This is a really important question to ask because the thing to understand about blockchains (and this is going to apply to most cryptocurrencies as a whole because they use blockchain technology) is that blockchains actually really, really suck. All they essentially are big, enormously inefficient, really expensive, really slow databases. For 99% of tasks out there, a simple centralized database would be the way better option.

Because blockchains suck so much, the only times when blockchains are really justified is when you require censorship resistance. Because this is the one thing blockchains can offer that a standard centralized, let’s say, MySQL, simply cannot offer.

Whenever you have any kind of crypto that claims to solve a big problem, you have to ask yourself: Does this actually require censorship resistance, and thus actually require a blockchain? Because if it doesn’t, you need to stay away from it for the simple reason of having blockchain is because it enables immutability because of decentralized architecture.

Upon hearing that, you might be wondering, “Well, why is crypto and blockchain appear be the solution for everything? Everyone is representing blokchain as silver bullet that does everything better. Why is everything blockchain, like supply chain and healthcare? Why is it always brought up?”

And the simple answer is hype which allows cash grab or taking money from inexperienced investors. Because blockchain is a bit of a hot buzzword right now. It is an easy way of raising a huge amount of money. But actually, in more cases than not, blockchain is a terrible idea for implementing whatever business model anyone is thinking of.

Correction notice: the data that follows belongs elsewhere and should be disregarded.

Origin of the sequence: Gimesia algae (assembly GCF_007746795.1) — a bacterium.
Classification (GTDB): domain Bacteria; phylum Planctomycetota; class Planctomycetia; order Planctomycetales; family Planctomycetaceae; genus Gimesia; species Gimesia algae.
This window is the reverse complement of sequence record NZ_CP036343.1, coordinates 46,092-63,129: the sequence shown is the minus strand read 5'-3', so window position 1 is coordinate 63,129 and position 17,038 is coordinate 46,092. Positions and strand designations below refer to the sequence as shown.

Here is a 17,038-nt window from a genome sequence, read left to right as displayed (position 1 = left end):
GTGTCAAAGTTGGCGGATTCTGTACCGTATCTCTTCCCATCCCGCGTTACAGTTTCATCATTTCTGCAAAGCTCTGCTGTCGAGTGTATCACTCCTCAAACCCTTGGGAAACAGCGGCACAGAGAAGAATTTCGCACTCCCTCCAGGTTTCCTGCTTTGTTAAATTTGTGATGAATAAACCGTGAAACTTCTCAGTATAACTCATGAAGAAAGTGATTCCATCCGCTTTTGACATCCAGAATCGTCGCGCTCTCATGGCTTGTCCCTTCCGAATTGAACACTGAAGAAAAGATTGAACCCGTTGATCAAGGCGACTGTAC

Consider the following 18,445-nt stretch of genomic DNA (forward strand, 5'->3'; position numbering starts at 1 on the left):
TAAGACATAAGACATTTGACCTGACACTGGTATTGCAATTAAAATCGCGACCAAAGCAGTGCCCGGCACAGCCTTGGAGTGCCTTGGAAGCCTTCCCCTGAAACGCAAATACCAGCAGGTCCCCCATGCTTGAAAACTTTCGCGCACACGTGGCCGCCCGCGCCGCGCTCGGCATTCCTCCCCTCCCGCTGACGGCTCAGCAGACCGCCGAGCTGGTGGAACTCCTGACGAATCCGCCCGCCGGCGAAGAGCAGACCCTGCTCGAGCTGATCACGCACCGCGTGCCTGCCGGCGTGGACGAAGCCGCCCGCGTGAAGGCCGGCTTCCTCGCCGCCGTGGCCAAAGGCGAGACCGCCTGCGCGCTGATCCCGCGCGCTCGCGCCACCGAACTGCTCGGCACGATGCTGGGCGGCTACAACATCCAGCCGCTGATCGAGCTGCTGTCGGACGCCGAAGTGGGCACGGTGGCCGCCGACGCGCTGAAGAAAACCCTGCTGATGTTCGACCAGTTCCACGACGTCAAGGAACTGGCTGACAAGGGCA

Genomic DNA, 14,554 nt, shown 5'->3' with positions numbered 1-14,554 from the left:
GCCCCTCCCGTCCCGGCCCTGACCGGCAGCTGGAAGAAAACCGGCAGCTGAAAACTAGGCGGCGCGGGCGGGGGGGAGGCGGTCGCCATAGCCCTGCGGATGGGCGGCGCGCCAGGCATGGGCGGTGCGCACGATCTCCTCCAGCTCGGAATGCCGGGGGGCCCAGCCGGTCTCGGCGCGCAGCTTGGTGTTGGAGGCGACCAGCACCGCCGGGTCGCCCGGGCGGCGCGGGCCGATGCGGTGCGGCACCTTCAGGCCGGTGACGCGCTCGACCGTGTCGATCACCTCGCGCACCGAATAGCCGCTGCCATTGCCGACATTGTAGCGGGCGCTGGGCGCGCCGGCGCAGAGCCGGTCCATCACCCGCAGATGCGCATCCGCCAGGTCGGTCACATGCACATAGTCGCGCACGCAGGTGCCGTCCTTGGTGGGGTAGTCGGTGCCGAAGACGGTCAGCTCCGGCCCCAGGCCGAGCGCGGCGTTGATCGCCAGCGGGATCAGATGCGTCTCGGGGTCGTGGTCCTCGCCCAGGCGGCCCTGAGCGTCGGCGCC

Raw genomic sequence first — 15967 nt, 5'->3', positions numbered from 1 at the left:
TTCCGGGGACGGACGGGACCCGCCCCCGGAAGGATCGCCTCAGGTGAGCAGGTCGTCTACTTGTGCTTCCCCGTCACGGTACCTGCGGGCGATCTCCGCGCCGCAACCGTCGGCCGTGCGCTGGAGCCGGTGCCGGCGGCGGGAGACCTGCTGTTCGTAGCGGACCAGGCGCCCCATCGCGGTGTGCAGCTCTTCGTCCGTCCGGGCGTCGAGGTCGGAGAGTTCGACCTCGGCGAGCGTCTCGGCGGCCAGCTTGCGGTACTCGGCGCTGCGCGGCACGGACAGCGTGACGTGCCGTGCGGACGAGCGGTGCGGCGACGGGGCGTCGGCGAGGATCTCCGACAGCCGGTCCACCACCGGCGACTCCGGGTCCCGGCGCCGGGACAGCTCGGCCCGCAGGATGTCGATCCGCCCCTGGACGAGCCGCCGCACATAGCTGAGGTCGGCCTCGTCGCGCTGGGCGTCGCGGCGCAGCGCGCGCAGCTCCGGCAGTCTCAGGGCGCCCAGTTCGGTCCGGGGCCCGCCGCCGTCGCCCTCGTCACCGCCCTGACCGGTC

Once again, the only reason you should ever have a blockchain in the first place is for censorship resistance. And if it doesn’t need that, then you should be highly, highly skeptical, to say the least, because there’s a half-decent chance that someone is trying to rip you off and take your precious money from you.

So just be incredibly mindful of that. Once again, identify a problem that people are having, ideally a “hair on fire” problem, and then ask yourself: does this thing actually require a blockchain? Does it require censorship resistance? If the answer is yes, great, carry on, proceed. If the answer is no, then, skip it. Don’t even try to go further into technology because it is in vain.

Maybe some day decentralized blockchains will be de facto way how Internet works, but until then, stay away from bad tech.

Utility Checklist

Regarding utility, there are three things worth asking. First, what problem is this cryptocurrency actually solving or claiming to solve?

Second, is this problem a big enough problem – “hair on fire” type of problem? If so, great! There’s potentially a large amount of value it can capture from doing so. It can serve a lot of people, and it’ll be easy to sell because there won’t be much resistance there if it is solving a big pain point for people.

And third, does this thing actually require a blockchain to do so, or in other words, does it require censorship resistance? If the answer is yes to all those things, great! You’re potentially onto a winner, and you can move on to adoption. Otherwise, you might want to be very, very skeptical at least.

About the author

Robert Bartus

Robert has a marketing background, he worked as internet marketing growth hacker. He bought first "altcoin" in the mid of 2014. From 2017 he worked for 2 crypto exchanges and dozen various crypto companies as advisor and community manager which gave him valuable insights about the crypto industry.